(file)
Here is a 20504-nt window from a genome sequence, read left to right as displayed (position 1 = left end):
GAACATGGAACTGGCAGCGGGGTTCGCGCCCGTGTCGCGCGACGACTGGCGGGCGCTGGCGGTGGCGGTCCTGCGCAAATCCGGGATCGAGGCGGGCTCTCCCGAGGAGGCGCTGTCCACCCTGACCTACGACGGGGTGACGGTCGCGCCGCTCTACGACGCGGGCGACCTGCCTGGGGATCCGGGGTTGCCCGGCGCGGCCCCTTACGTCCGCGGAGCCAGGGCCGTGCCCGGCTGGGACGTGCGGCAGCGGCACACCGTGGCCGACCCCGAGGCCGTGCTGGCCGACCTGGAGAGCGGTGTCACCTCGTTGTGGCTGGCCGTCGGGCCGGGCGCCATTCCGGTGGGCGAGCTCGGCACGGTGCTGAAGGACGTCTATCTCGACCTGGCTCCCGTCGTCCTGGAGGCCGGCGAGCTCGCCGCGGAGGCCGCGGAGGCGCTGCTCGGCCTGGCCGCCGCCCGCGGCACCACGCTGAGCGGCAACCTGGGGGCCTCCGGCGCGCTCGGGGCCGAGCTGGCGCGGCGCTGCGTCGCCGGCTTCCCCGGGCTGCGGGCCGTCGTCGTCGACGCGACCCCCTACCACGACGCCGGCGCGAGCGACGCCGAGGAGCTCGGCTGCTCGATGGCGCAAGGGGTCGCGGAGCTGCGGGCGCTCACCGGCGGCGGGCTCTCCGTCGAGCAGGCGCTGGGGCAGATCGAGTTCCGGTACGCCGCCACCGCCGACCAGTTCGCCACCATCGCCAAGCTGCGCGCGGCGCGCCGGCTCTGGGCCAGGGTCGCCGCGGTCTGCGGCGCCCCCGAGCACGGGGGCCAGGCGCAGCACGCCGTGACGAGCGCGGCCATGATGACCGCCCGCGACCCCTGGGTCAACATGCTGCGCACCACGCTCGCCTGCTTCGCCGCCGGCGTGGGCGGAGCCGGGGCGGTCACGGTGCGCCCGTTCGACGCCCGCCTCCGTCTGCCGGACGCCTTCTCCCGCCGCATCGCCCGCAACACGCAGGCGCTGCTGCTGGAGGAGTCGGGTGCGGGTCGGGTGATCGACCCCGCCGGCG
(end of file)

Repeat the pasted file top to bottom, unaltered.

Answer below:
Here is a 20504-nt window from a genome sequence, read left to right as displayed (position 1 = left end):
GAACATGGAACTGGCAGCGGGGTTCGCGCCCGTGTCGCGCGACGACTGGCGGGCGCTGGCGGTGGCGGTCCTGCGCAAATCCGGGATCGAGGCGGGCTCTCCCGAGGAGGCGCTGTCCACCCTGACCTACGACGGGGTGACGGTCGCGCCGCTCTACGACGCGGGCGACCTGCCTGGGGATCCGGGGTTGCCCGGCGCGGCCCCTTACGTCCGCGGAGCCAGGGCCGTGCCCGGCTGGGACGTGCGGCAGCGGCACACCGTGGCCGACCCCGAGGCCGTGCTGGCCGACCTGGAGAGCGGTGTCACCTCGTTGTGGCTGGCCGTCGGGCCGGGCGCCATTCCGGTGGGCGAGCTCGGCACGGTGCTGAAGGACGTCTATCTCGACCTGGCTCCCGTCGTCCTGGAGGCCGGCGAGCTCGCCGCGGAGGCCGCGGAGGCGCTGCTCGGCCTGGCCGCCGCCCGCGGCACCACGCTGAGCGGCAACCTGGGGGCCTCCGGCGCGCTCGGGGCCGAGCTGGCGCGGCGCTGCGTCGCCGGCTTCCCCGGGCTGCGGGCCGTCGTCGTCGACGCGACCCCCTACCACGACGCCGGCGCGAGCGACGCCGAGGAGCTCGGCTGCTCGATGGCGCAAGGGGTCGCGGAGCTGCGGGCGCTCACCGGCGGCGGGCTCTCCGTCGAGCAGGCGCTGGGGCAGATCGAGTTCCGGTACGCCGCCACCGCCGACCAGTTCGCCACCATCGCCAAGCTGCGCGCGGCGCGCCGGCTCTGGGCCAGGGTCGCCGCGGTCTGCGGCGCCCCCGAGCACGGGGGCCAGGCGCAGCACGCCGTGACGAGCGCGGCCATGATGACCGCCCGCGACCCCTGGGTCAACATGCTGCGCACCACGCTCGCCTGCTTCGCCGCCGGCGTGGGCGGAGCCGGGGCGGTCACGGTGCGCCCGTTCGACGCCCGCCTCCGTCTGCCGGACGCCTTCTCCCGCCGCATCGCCCGCAACACGCAGGCGCTGCTGCTGGAGGAGTCGGGTGCGGGTCGGGTGATCGACCCCGCCGGCG